We have a product which is essentially an Outlook addin written in VS2005 and VSTO.

The first thing we do on the "Application_Startup" event is to check the user's validity against our server by calling a dedicated Web Service.

If the user is unauthorized, we simpley "return" from the startup event and that's the end of that.

The problem is that the Addin is still loaded into the memory and for some of our clients which work with terminal servers this is a sore-spot.

Is there a way to unload my outlook addin completely


Ayal Steiner


Re: Visual Studio Tools for Office Unloading the VSTO Appdomain in Outlook

John R. Durant - MSFT


You can remove add-ins programmatically. This is the course of action you should take.

Use: Outlook.Application.COMAddins

It's a collection you can access to acquire a pointer to a given add-in.

Here's a link to more resources to help you:


Re: Visual Studio Tools for Office Unloading the VSTO Appdomain in Outlook


Hey John.

I am still struggling with how I unload/remove the com adding from the collection.

Outlook.ComAddins collection has no REMOVE methods from the collection.

Outlook.ComAddIns.Item(indx) has no remove/unload method.

I looked in your blog - most of the stuff there I am already aware of (been working with VSTO for quite a while now, from alpha days where Outlook addins were code named "Elixir" :) )

Can you point me to a specific article on this subject

The more I think about it the less I feel this is at all feasible.

This is a sort of a "self unload" mechanism I want to implement, where the addin that was just loaded will perform authorization checks and will REMOVE iteself from the ComAddin List and will release the acquired resources.

Is there a way to do this

Thanks again for your help...


Re: Visual Studio Tools for Office Unloading the VSTO Appdomain in Outlook

Andrew Whitechapel - MSFT

Hi Steiner

As you specify "ThisApplication_Startup", it's clear that this is a VSTO 2005 Outlook add-in you're building, not a VSTO 2005 SE add-in. While the technique of using the COMAddIns collection is generically useful, it is not supported in VSTO 2005 Outlook add-ins. So, you cannot unload this type of add-in using the COMAddIns collection approach. You also cannot use this technique to unload a VSTO 2005 SE add-in. VSTO 2005 SE add-ins do support the underlying COMAddIns exposure (via a new virtual method called RequestComAddInAutomationService), but the intention is to provide indirect access to this only in order to provide access to explicitly exposed functionality of the add-in, and _not_ to allow you to disconnect or unload the add-in.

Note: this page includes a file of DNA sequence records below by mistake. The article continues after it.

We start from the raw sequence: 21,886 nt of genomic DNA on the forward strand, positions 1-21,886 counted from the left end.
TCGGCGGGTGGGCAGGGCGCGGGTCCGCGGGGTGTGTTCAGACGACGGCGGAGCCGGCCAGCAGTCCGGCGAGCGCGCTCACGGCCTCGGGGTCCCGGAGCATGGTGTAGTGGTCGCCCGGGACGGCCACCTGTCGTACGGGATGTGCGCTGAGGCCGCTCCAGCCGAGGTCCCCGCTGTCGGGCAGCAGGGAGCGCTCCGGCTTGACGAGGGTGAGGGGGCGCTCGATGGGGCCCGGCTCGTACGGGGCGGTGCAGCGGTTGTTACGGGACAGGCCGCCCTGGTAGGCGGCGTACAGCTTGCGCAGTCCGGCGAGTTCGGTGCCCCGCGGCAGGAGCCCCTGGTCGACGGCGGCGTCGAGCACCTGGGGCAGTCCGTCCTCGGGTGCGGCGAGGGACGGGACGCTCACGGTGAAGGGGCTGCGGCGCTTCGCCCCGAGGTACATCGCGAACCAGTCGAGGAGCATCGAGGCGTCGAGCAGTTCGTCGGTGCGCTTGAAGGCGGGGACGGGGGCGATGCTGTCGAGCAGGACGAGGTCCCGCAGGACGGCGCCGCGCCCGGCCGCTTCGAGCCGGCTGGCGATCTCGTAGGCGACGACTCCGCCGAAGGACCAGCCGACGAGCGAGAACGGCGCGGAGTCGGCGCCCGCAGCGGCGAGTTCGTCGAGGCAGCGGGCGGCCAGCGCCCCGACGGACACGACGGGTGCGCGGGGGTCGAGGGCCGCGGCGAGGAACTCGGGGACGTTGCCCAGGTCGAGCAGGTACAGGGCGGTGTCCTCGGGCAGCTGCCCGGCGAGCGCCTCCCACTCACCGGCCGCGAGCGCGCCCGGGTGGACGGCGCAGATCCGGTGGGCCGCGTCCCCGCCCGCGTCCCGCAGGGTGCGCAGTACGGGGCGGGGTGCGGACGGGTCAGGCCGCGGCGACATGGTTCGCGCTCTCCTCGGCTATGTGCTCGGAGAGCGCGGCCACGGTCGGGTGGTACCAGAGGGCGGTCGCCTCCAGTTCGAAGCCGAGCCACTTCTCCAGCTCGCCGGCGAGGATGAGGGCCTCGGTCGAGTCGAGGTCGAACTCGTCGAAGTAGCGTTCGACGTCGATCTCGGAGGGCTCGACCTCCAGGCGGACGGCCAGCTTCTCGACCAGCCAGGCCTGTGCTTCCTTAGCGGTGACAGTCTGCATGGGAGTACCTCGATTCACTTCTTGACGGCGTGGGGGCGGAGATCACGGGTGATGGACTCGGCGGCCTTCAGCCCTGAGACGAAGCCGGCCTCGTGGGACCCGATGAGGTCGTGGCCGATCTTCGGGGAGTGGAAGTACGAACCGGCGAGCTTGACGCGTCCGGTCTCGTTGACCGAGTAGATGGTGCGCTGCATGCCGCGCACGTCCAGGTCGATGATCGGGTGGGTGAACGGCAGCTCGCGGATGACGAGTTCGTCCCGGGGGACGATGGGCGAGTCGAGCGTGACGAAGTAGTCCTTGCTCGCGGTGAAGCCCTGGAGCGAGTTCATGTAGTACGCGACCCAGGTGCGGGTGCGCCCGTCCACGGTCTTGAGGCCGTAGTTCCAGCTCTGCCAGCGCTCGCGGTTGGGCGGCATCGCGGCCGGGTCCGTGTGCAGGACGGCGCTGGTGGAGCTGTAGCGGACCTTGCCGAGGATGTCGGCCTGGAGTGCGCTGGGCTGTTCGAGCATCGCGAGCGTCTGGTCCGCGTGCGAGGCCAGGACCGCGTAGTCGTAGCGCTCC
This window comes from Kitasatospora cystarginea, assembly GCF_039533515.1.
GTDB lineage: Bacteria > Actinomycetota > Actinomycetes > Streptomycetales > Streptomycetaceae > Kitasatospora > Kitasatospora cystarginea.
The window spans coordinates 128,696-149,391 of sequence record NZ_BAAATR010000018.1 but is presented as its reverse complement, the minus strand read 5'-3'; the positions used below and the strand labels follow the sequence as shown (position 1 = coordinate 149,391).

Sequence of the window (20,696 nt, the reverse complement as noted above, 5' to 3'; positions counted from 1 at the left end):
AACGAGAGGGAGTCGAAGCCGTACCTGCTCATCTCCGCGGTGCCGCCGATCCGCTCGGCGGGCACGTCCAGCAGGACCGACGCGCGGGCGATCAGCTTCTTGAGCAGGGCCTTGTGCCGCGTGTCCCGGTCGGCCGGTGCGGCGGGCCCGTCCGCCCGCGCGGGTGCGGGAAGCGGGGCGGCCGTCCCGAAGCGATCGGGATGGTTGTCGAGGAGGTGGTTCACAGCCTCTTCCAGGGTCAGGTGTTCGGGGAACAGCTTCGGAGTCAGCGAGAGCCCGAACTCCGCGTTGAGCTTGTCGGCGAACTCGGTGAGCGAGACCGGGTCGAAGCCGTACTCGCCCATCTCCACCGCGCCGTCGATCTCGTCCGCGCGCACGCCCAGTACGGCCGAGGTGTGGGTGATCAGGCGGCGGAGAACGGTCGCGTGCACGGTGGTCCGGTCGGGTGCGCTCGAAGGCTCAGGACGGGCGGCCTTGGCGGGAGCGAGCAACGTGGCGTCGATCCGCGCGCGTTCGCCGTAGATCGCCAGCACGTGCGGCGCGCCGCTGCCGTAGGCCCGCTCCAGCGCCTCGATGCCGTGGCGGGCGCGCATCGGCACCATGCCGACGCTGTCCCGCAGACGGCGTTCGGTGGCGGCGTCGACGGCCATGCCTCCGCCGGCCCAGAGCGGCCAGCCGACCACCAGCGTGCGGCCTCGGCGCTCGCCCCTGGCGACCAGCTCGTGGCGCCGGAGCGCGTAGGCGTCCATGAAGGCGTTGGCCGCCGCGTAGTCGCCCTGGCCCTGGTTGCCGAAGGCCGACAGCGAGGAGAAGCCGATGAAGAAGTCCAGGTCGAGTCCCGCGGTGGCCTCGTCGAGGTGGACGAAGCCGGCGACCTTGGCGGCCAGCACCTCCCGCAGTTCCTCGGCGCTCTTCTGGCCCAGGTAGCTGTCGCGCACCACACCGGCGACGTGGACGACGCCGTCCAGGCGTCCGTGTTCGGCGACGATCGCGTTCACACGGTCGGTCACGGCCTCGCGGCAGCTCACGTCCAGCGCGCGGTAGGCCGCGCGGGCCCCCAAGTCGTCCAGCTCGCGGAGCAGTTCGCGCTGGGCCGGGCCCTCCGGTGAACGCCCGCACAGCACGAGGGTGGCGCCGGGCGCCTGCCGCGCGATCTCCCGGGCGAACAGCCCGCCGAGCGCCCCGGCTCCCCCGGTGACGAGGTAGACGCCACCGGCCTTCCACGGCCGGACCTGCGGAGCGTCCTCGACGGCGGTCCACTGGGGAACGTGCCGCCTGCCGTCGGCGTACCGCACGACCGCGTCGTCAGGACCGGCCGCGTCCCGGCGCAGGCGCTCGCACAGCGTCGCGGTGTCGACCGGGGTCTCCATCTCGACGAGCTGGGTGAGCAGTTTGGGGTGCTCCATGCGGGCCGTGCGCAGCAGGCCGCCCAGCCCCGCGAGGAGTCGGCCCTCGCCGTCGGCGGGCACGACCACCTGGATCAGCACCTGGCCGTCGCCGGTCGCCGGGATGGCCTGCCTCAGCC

There is no easy way to programmatically remove a VSTO 2005 add-in after it has been loaded. Further, there is normally no simple way to remove managed code from memory at all, apart from unloading the appdomain. If you could unload the appdomain, that would by extension unload all the assemblies in the appdomain. However, attempts to unload the appdomain from within the add-in itself will inevitably throw ThreadAbortExceptions or AppDomainUnloadedExceptions, and I would certainly advise you strongly not to use this approach.

Each VSTO add-in is placed in its own appdomain, partly for isolation reasons, so attempting to unload the appdomain from another appdomain is also problematic.

So, your current solution of simply returning from ThisApplication_Startup, is certainly the simplest approach.

Other options you might consider include approaches such as registering the add-in as load-on-demand. That is, using LoadBehavior=8 (by default, it would be set to 3). The purpose of this setting is to indicate that the add-in should be loaded and connected when the host application requires it, for example, when a user clicks on a button that uses functionality in the add-in. I'm not sure if this would meet your needs, but it's one option you can explore.

Another option would be to architect your solution so that the add-in assembly itself is extremely small, and only has enough code in it to offer say a button. Then, when the user clicks the button, you explicitly load the remaining assemblies which contain the bulk of the functionality. This is broadly similar to the previous option except that the mechanism is completely under your control, instead of relying on registry settings. You could even use this approach to load different assemblies conditionally - for example, depending on which user is running the app, or what roles the user belongs to, or any other business context.

Hope that helps